I fired up the laptop to write a post about a report our friend John Sandblom shared with Vicki about higher mortality risks with antipsychotic drugs often used with older dementia patients (U.S. Food & Drug Administration’s Public Health Advisory: Deaths with Antipsychotics in Elderly Patients with Behavioral Disturbances; later confirmed in Europe). But my post took on a life of its own.
As I’ve watched Vicki’s doctors try different medicines and combinations of drugs to help alleviate the most extreme symptoms of her dementia, it’s pretty clear that her docs are doing a lot of “let’s try this and see what happens.” I’m sure a lot of our doctors do this to some extent. But most of the time we’re not in situations as significant as dementia and other neurological diseases.
The typical primary care physician or general practitioner rarely encounters Frontotemporal Dementia (FTD) or related types of dementia, so their ability to recognize, diagnose, and treat dementia’s symptoms may be limited. Alzheimer’s Disease is the most common type of dementia, but by many estimates other types of dementia account for about 40% of diagnosed dementia cases. And although research is starting to show promise, there isn’t a way to prevent or cure dementia, or in most cases even slow it’s progression.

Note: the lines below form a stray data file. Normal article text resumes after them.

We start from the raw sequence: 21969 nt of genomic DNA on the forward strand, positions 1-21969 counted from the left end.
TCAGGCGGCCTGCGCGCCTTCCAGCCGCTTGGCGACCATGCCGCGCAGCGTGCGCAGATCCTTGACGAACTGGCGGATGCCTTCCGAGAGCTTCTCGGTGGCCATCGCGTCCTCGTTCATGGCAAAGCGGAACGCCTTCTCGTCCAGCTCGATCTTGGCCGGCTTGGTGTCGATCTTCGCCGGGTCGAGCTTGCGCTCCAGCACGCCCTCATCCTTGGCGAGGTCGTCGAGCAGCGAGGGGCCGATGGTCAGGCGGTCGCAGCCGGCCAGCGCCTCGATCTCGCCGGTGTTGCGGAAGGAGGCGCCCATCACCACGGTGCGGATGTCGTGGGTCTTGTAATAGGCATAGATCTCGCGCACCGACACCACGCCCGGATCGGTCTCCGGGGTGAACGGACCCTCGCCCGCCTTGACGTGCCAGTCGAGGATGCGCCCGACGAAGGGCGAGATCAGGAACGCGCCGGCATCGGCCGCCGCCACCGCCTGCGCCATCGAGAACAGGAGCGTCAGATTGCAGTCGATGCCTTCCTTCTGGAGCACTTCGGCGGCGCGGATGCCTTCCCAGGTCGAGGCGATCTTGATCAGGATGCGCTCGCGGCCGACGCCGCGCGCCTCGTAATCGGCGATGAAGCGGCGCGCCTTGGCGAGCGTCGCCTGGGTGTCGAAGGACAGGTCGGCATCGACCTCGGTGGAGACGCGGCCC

Early diagnosis can help significantly in managing the quality of life for the patient through drug therapy, but most of the time early onset dementia is fairly advanced by the time it’s diagnosed.
As I’ve read about FTD, seen Vicki change over the past 4 years, and met and chatted with many other persons diagnosed with the disease, I’ve learned that this disease presents itself differently in different people. FTD is terminal, and there are identified stages almost every patient goes through. But unlike the stages of Alzheimer’s Disease which usually progress in a predictable sequence, the stages of FTD occur in different order in different patients.
With so many factors involved in FTD and other dementias, it’s a daunting task for health care providers, patients, and their families to recognize and live with these diseases – and everyone involved is affected. Vicki and I, along with others we know, try to learn as much as we can about the disease, pay attention to changes caused by the disease and changes caused by medications, and try to live each day as best we can.
I pray more. I hope for good days for Vicki, knowing that a “good” day for her now is a lot different than 2, 3 or 4 years ago. And I’m so grateful for our friendship as I walk with Vicki on her journey as best I can.
Thank you, Papa.